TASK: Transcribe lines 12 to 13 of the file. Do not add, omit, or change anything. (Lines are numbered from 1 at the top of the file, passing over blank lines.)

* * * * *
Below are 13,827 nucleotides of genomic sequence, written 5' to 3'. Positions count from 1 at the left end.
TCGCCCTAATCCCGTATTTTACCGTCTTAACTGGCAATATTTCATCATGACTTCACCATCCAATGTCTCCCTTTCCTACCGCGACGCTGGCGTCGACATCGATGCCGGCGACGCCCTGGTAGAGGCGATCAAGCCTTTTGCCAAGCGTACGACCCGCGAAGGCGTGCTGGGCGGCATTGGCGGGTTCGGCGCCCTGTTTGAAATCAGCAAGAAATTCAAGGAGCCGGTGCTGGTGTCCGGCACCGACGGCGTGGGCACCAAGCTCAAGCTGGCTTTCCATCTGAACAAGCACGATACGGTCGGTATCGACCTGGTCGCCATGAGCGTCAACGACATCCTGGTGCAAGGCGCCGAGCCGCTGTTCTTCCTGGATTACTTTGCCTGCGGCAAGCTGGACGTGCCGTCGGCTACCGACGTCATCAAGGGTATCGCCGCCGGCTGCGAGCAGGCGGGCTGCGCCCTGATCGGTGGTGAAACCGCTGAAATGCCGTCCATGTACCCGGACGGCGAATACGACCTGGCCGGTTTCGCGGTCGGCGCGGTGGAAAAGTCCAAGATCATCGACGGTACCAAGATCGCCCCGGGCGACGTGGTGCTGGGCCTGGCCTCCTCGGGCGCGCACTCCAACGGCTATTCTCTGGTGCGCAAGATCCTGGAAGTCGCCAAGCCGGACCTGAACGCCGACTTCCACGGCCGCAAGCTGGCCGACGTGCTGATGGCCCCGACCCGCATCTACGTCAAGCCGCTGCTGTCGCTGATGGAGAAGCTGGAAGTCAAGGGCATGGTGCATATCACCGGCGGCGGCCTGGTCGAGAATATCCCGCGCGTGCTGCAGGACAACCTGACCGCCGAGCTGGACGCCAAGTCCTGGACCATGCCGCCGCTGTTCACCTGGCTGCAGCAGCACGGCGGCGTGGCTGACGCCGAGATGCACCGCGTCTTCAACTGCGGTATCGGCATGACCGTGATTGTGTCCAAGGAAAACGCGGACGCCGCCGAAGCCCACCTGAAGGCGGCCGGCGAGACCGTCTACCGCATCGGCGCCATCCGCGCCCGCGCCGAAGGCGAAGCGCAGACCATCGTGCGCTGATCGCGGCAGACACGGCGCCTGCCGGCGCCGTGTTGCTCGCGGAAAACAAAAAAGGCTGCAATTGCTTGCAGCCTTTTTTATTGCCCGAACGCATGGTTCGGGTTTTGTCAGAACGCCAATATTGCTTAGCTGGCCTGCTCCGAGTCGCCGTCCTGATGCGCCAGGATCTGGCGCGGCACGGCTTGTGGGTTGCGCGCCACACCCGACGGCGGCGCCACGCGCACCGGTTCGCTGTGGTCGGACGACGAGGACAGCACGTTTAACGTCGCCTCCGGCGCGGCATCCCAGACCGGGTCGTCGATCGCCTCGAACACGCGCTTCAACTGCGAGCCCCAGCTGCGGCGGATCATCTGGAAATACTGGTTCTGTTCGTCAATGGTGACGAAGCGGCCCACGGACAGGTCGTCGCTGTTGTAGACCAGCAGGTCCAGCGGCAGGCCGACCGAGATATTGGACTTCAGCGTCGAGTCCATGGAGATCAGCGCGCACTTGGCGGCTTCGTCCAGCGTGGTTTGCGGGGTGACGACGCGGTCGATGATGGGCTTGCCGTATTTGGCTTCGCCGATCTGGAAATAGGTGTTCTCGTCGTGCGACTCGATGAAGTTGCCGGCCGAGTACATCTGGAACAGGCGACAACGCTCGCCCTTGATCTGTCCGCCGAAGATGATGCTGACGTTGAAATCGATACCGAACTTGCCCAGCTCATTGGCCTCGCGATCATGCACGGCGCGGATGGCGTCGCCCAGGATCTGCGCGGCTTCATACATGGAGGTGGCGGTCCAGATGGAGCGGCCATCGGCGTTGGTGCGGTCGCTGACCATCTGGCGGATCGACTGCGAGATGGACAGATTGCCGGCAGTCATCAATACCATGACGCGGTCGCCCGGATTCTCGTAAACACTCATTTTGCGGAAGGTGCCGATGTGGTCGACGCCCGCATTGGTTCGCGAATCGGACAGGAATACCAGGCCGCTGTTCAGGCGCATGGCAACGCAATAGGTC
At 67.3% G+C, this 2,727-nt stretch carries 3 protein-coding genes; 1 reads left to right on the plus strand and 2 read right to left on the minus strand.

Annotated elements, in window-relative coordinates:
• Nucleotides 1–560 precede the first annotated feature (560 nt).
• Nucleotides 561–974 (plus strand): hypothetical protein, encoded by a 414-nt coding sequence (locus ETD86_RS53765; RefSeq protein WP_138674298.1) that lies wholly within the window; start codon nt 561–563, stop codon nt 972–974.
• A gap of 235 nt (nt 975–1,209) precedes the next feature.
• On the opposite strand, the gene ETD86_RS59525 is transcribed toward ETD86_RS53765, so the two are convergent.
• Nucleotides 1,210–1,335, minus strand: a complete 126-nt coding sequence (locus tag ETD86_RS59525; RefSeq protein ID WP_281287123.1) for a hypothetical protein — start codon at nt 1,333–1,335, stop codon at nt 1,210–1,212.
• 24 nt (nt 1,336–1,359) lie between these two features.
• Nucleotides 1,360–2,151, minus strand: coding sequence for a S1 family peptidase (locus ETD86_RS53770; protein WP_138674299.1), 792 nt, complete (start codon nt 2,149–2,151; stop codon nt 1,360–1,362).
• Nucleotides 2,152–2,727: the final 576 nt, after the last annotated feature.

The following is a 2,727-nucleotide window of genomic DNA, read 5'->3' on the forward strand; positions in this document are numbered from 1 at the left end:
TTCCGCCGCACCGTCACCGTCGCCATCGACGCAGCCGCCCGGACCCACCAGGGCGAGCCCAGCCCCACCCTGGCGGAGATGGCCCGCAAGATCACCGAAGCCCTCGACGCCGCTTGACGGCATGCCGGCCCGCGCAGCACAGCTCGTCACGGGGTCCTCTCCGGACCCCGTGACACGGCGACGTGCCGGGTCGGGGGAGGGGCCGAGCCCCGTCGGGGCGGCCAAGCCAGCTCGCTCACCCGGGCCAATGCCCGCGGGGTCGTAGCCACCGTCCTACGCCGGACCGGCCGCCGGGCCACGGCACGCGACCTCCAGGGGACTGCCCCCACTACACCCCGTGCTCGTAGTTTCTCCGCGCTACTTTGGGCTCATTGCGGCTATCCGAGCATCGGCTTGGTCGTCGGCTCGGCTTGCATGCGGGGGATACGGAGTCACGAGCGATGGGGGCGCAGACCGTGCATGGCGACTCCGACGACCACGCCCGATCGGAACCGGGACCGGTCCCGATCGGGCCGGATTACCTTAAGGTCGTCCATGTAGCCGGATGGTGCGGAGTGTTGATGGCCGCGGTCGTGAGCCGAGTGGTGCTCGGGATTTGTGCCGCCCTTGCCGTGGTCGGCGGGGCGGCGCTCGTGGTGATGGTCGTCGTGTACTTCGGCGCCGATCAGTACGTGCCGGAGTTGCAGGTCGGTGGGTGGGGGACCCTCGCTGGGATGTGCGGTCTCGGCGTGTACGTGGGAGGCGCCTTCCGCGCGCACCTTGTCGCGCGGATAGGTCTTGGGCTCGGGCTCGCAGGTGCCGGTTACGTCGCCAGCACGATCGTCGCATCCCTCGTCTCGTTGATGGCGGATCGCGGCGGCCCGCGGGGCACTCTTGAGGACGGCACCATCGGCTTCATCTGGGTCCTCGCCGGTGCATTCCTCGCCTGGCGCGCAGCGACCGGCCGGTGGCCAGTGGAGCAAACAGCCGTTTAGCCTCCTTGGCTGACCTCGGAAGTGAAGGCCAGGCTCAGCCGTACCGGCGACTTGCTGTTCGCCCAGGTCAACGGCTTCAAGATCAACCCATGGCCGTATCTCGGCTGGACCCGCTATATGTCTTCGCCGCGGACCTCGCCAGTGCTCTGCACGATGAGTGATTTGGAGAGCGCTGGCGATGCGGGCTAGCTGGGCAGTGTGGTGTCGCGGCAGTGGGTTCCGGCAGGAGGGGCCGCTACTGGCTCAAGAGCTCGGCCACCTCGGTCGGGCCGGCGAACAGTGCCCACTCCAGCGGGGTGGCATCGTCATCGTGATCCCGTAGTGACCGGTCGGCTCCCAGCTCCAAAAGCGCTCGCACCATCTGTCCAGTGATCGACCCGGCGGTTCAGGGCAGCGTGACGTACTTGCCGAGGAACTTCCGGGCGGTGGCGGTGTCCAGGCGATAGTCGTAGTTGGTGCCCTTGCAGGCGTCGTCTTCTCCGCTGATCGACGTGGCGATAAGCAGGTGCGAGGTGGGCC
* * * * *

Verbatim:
• Nucleotides 2,152–2,727: the final 576 nt, after the last annotated feature.

The following is a 2,727-nucleotide window of genomic DNA, read 5'->3' on the forward strand; positions in this document are numbered from 1 at the left end: